To know the work of Ernst Lubitsch—director, producer, sometime-actor—is to fall in love. It’s not just that he laid the groundwork for what would become the modern romantic comedy, or that he served up Americans with a taste of European glamour they couldn’t help swoon over while laughing at. It’s that embedded in Lubitsch’s entire ethos is a certain messy, deeply bisexual, often polyamorous sensibility around love and romance. A Lubitsch film is sexy and funny and talky and weird: it’s full of double takes and second glances. There are doors opening and closing, locking and unlocking. The placement of a single prop can tell you everything. The discussion of said prop can tell you even more.
I was first introduced to the wonderful world of Lubitsch by one of my favorite film writers on earth, the late critic James Harvey, in his incredible compendium: “Romantic Comedy in Hollywood: From Lubitsch to Sturges.”
“Lubitsch makes us more conscious than ever,” Harvey writes, “of how we understand, of how we get the point of a joke, of the sort of things we know without having to be told.”
Perhaps nowhere is this more in evidence than Lubitsch’s 1932 comedy of manners Trouble in Paradise, in which the potential throuple from hell flirt with their less bourgeois instincts for a few weeks before settling back into the kind of lives—and the kind of sex—that makes them comfortable.
We meet the world-famous gentleman crook Gaston Monescu (an unbearably hot Herbert Marshall) as he leaps from the balcony of the Venetian apartment he’s just robbed to keep a date with Lily (Miriam Hopkins), another crook pretending to be part of the baronetcy. The two have a charming date, expertly robbing each other as foreplay. When Lily informs Gaston that she’s already taken from him the wallet he just robbed from someone else, he asks her if she minds if he keeps her garter, which he was busy filching from her while she was grifting him. Game recognize game, and it’s love at first sight for the chiseling pair.
But love at first sight never lasts long in the Lubitsch extended universe: temptation always waits just around the corner, usually wearing a stunning evening gown by Irene.
In Trouble in Paradise, temptation is Kay Francis as Madame Colet, the widowed CEO of a profitable perfume empire. Francis was bisexual in real life, and she lends an air of ravenous sexuality to her performance as the glittering woman of empire hopelessly out of the loop in regard to just how her millions are being invested. When Gaston steals her outrageously expensive purse at the opera, he realizes it would be more profitable to simply return it for the advertised reward. When the two meet, of course, the chemistry is off the charts, and we see that there’s something less than professional behind Madame Colet’s decision to hire Gaston as her secretary on the spot—right after he’s promised to give her a good spanking. “In a business way, of course.”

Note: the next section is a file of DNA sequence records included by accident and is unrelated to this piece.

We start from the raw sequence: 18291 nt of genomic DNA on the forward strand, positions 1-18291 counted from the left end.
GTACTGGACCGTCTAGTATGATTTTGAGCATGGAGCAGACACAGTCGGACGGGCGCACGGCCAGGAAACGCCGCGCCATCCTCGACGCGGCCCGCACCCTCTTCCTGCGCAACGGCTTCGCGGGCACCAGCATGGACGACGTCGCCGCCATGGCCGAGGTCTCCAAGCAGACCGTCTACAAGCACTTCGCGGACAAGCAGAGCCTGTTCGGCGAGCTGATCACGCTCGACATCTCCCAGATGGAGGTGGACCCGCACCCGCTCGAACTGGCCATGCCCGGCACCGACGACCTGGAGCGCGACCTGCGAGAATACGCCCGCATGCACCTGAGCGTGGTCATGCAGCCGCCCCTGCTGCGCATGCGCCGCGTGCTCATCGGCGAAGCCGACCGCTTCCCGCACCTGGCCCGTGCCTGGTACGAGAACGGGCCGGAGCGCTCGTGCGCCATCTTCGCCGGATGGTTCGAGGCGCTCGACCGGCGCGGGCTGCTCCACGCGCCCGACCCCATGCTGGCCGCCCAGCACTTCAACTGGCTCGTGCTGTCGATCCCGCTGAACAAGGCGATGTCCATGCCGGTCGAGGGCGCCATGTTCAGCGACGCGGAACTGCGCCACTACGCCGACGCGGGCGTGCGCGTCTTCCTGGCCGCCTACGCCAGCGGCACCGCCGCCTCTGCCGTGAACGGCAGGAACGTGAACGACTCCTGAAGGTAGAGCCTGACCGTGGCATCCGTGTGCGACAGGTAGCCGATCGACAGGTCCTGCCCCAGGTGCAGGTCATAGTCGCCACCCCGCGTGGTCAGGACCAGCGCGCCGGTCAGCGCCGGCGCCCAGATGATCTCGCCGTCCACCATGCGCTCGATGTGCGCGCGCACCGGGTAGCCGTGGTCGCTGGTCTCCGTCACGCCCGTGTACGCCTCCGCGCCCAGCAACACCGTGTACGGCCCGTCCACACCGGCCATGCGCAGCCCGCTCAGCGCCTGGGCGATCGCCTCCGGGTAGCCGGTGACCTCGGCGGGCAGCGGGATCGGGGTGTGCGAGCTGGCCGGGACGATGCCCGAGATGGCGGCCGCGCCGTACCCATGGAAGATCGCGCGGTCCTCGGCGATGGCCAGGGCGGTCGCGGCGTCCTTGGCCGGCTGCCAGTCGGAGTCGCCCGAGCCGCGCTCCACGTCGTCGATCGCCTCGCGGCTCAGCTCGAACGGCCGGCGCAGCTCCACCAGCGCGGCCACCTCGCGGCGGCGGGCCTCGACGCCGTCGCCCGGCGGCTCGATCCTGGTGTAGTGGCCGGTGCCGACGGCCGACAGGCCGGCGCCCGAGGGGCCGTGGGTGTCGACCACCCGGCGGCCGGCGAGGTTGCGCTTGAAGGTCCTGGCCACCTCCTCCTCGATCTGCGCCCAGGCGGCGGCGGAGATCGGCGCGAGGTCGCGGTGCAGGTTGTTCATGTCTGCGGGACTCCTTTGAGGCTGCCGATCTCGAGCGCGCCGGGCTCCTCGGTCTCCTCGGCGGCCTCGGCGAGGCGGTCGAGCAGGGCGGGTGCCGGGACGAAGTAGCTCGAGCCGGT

For three glorious weeks, Gaston and Madame Colet engage in an exquisite edging process: they know they can’t f*ck, and that’s why they want to so badly. After all, there’s her reputation to consider, and the fact that he’s not exactly single. Gaston cases the joint and prepares for a big robbery of the whole estate with Lily’s help, all while paying court to Madame Colet. But he can’t help being human, after all. The two are electric together, possessed of the kind of sexuality that thrives under constraint. Every word they say to each other is foreplay, and their manner of flirting is a very sophisticated mode of seduction indeed.
Everything comes to a head at the end of those three weeks, when Gaston and Lily have to get out of dodge. They’ve been made, and their plans to rob Madame Colet blind are on the verge of being foiled. But, true to form, Gaston’s dick ruins everything. He risks everything for a quickie with Madame Colet, delaying his and Lily’s plans to flee the country and tipping Lily off to the fact that she’s about to be cheated on. When Madame Colet comes home from an engagement early, everything comes out. “I came here to rob you,” Gaston tells her. “But unfortunately I fell in love with you.”
But instead of being upset, Madame Colet could care less. And it’s here that the film gives us that glimpse of the future we haven’t been bold enough to expect. Madame Colet, Lily, and Gaston might as well be in a throuple: all that’s missing from their messy, bitchy dynamic is a well-worn copy of “Polysecure.” But even with this tantalizing proposition hanging in the balance, the three decide it’s best to go their separate ways. Gaston bids Madame Colet farewell and gets in a cab with Lily. The two crooks are surly with each other, until they reveal to each other what they’ve managed to rob from Madame Colet’s house. Order is restored, and there is honor among thieves after all.
It’s a bit of a disappointment that Trouble in Paradise ends with only two people, instead of the advertised three, riding off into the sunset. Then again, it was 1932, and in only a year’s time, Lubitsch would come out with a true polyamorous movie with 1933’s Design for Living.
But that, my friends, is a story for another day. ♦
Trouble in Paradise is streaming on the Criterion Channel as part of the “Paramount Pre Code” series.
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